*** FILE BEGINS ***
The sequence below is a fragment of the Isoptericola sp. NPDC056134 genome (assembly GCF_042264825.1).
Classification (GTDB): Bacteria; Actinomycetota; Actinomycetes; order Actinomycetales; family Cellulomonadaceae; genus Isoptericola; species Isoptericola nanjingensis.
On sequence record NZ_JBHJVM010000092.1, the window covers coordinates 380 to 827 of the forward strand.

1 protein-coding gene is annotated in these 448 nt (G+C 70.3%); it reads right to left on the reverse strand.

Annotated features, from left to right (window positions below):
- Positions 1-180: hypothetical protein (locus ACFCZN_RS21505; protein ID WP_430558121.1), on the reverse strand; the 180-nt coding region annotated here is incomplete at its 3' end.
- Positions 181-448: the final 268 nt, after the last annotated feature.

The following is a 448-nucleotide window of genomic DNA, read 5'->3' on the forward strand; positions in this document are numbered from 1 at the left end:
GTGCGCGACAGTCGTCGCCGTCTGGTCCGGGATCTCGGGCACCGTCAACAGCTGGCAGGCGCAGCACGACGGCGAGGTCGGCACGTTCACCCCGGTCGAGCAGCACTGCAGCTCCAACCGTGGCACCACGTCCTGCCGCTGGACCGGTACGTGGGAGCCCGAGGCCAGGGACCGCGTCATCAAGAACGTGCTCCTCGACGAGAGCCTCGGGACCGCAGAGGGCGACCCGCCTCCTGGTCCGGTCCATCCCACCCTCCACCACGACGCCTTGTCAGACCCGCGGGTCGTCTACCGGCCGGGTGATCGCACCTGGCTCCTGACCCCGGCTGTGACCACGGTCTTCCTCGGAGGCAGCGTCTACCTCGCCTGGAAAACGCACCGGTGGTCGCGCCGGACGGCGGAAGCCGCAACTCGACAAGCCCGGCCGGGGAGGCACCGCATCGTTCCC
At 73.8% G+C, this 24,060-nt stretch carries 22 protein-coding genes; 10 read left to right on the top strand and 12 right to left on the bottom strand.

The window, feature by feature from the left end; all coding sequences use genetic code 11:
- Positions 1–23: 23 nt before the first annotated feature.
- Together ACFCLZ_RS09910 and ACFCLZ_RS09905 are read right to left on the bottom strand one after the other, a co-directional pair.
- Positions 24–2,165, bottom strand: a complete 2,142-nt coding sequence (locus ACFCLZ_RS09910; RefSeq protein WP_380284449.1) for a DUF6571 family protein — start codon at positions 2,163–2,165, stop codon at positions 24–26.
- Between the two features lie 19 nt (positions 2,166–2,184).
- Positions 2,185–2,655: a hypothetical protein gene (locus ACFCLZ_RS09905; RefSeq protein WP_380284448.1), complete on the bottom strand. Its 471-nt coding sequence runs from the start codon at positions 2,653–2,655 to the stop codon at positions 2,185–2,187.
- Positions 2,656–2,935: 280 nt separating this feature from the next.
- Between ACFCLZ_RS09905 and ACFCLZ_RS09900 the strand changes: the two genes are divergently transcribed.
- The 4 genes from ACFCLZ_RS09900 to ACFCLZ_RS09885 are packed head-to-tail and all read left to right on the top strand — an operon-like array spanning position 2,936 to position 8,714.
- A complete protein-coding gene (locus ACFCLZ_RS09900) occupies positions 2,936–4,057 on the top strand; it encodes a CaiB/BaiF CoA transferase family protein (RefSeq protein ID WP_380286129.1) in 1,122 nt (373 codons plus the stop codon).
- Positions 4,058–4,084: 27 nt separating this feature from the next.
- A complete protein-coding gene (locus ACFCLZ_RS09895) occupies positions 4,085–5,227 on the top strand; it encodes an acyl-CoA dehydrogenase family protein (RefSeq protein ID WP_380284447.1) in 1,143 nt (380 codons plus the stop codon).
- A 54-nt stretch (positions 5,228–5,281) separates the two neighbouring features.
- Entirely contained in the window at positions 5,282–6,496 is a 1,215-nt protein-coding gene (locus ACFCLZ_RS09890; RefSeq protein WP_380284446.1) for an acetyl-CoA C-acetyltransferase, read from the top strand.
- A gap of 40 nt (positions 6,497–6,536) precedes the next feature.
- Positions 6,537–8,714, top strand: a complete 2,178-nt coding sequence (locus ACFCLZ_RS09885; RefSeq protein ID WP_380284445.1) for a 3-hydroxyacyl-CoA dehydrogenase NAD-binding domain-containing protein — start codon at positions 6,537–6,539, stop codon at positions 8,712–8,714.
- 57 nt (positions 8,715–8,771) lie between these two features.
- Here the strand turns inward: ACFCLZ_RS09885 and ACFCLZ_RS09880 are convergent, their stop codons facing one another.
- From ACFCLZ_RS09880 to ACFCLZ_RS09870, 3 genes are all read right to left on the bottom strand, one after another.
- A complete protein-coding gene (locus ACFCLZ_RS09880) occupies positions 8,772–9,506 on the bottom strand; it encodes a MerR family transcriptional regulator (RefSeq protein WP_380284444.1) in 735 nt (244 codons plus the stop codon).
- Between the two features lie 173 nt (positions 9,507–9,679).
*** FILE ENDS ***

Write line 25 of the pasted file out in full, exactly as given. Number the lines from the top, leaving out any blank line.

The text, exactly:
- A gap of 40 nt (positions 6,497–6,536) precedes the next feature.